Bicycle lane for miri


(luke08) #21

seriously, please forgive my usual skepticism, but it is a rather big leap from not even owning a bicycle to commuting by bicycle on a regular basis. if you are commuting to work, for e.g., and you say to the authorities that it is unsafe and problematic because of a lack of cycle path, then may be more convincing. otherwise those guys who hold the budget is going to say there is no real demand. it’s good to have. and may be - just may be, there will be more people cycle to work, or to school once the bike paths are in place. but that kind of argument normally don’t fly very well.

it might be more realistic if, for e.g. you can identify a very popular cycle path - say between a housing a area and a school where many school kids there are already cycling on the road, with the obvious safety concern. then we ask the council to put in bike path, and we go from there, one path at a time. instead of a big umbrella statement that says, we need bike paths in miri, and we’ll cycle more if there’s bike path.

not trying to pour cold water. just sharing some thoughts for consideration… don’t get fired up yet. :wink:[/quote]

All inputs are appreciated…we have a common goal…to make Miri city a better place for everybody…we are the owners/stakeholders of this city…when i suggested bicycle lanes for Miri…i know a lot of people out there have creative and beautiful ideas… so keep them coming… like having bike paths connecting schools such as St Columbas to the city centre and so on. A lot of students want to cycle to schools but it is not safe for them to do so at the moment…


(ian) #22

[quote=“stupidhead”]
but part of the problem is also cyclists awareness of road rules, or lack thereof.

vehicle drivers can only “respect” bicycle that behave like a car/motorbike on the road, but i have seen bikes that are going up the wrong side of the road, …running red lights, cycling on and off pedestrian walkway and the road, [/quote]

Cyclists go on the ‘wrong’ side of the road because they must be able to see oncoming cars whenever possible. Them’s the cycling rules. Going on & off pedestrian walkways because the lack of cycling lanes, but again, they can do so because they are bicycles.

As for running red lights - that’s suicidal. No further comment on that…

in general, the majority of drivers in miri are ok, they will respect and overtake bicycles at fairly comfortable distance.

I’ll agree with you on that. The cyclists themselves also need those flashing lights for more visibility.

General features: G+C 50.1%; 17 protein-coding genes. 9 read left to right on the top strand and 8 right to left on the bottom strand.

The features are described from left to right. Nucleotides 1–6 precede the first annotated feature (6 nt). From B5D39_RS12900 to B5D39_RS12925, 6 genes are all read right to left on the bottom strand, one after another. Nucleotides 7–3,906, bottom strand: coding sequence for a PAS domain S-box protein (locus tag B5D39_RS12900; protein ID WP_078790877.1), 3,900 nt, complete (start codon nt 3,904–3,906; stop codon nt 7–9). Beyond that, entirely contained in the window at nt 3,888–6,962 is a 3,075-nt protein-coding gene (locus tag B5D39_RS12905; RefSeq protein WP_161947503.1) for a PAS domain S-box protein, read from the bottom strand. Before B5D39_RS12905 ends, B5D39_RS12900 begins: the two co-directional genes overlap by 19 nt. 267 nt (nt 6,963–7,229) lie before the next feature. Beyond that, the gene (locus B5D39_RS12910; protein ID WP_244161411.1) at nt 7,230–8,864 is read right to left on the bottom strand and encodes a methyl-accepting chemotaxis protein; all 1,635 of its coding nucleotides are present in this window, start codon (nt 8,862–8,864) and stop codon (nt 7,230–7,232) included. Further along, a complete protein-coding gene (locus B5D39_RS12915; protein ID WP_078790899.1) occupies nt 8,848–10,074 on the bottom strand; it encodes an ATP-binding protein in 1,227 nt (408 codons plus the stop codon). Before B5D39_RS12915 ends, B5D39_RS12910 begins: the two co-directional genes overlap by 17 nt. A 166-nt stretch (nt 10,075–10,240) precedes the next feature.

(stupidhead) #23

i was considering starting a poll to see how many people here know which side of the road a cyclist should take. i suspect you represent at least 60% of the answers… i’m not trying to put you down, but it’s obvious to me that most people don’t know the right answer…

if you are walking on the road, walk against the traffic flow - facing on-coming traffic as they taught us in school

if you are cycling on the road, make sure you do not cycle against the traffic flow. you should cycle with the traffic and you should follow traffic rules like every other road users. that’s the only safe way to ride on the road. did they teach us in school…? i can’t remember…

you don’t agree with me? just look at the pro-looking cyclists on the road next time… esp. look at how they enter and exit the round-about (damn scary for beginners :stuck_out_tongue: )… the motto is: “be a car… be one with the traffic flow…”

still don’t believe me? go google. :wink:

bike lanes? they can be dangerous. because cars can’t see what’s on the bike lanes (esp. those built away from the road - those that you think are the safest because of the distance of car traffic). do you know that every time a bike lane encounters a road, the bike lane have to give way? that’s why there sometimes put stumps on the exits. so if you ride on the road, going straight, a car want to turn left must give way to you. if you are on the bike lane. you better stop, because the car can’t see you, if you don’t - bang! there are numerous studies on the pros & cons of bike lanes. and any serious rider will not use a bike lane because i don’t want to slow or stop and check everytime you cross a junction…

the keys are:

  • make yourself visible
  • follow all traffic rules
  • be a car

yes, i ride. :smiley:


(ian) #24

Ok, I stand corrected on that however I did mention that when possible. However, was thinking of less traffic roads and that doesn’t apply to roundabouts main roads etc obviously. I do recall the ‘following traffic rules’ but the advantage of a bike over a motorcycle and car is to take shortcuts anyway.

I do not, for example, want to follow the road along Merbau Road, turn right at Ming Cafe, go past Imperial, turn right & right again just so I could turn into RiceMill Road to go to Chong & Law’s on a bike.

I’d just go pedestrian at that point and screw the traffic rules to damnation.


(shrooms) #25

To anyone looking forward to cycling, be prepared to cycle to work at 5am, and back at 8pm. One thing’s for certain there are more inconsiderate drivers than considerate ones. Just my personal opinion though.


(stupidhead) #26

ha… then you’ll be taking a risk similar to this fellow…
see the problem here? the car driver obviously didn’t see nor expect the motorbike… that’s the same problem for cyclists. even if you have right of way, if the driver can’t see you or didn’t expect you to appear in front of him, you can argue later on lah, if you survive…

YouTube


(shrooms) #27

OUCH!


(stupidhead) #28

i disagree. there are surely more considerate drivers.

the problem is: one inconsiderate driver is enough to kill you.

so statistics doesn’t help you here.
consider this… if you ride to work every day… 50 cars pass you every day. that’s 250 cars every week. about 30,000 cars every year. if 0.1% of these drivers are inconsiderate. you’ll meet 30 in a years - almost one every week. how many times do you need to have a driver almost push you off the road, or get too close to your handle bar, or cut into your right of way to cause you to emergency brake, and so on, before you decide it’s too dangerous to cycle to work? one per week is enough for me.


(ian) #29

ha… then you’ll be taking a risk similar to this fellow…
see the problem here? the car driver obviously didn’t see nor expect the motorbike… that’s the same problem for cyclists. even if you have right of way, if the driver can’t see you or didn’t expect you to appear in front of him, you can argue later on lah, if you survive…
[/quote]

  1. So you’re saying you’d take the long way round even though you’re 20 feet across from Chong & Law’s? That defeats the purpose of having a bicycle.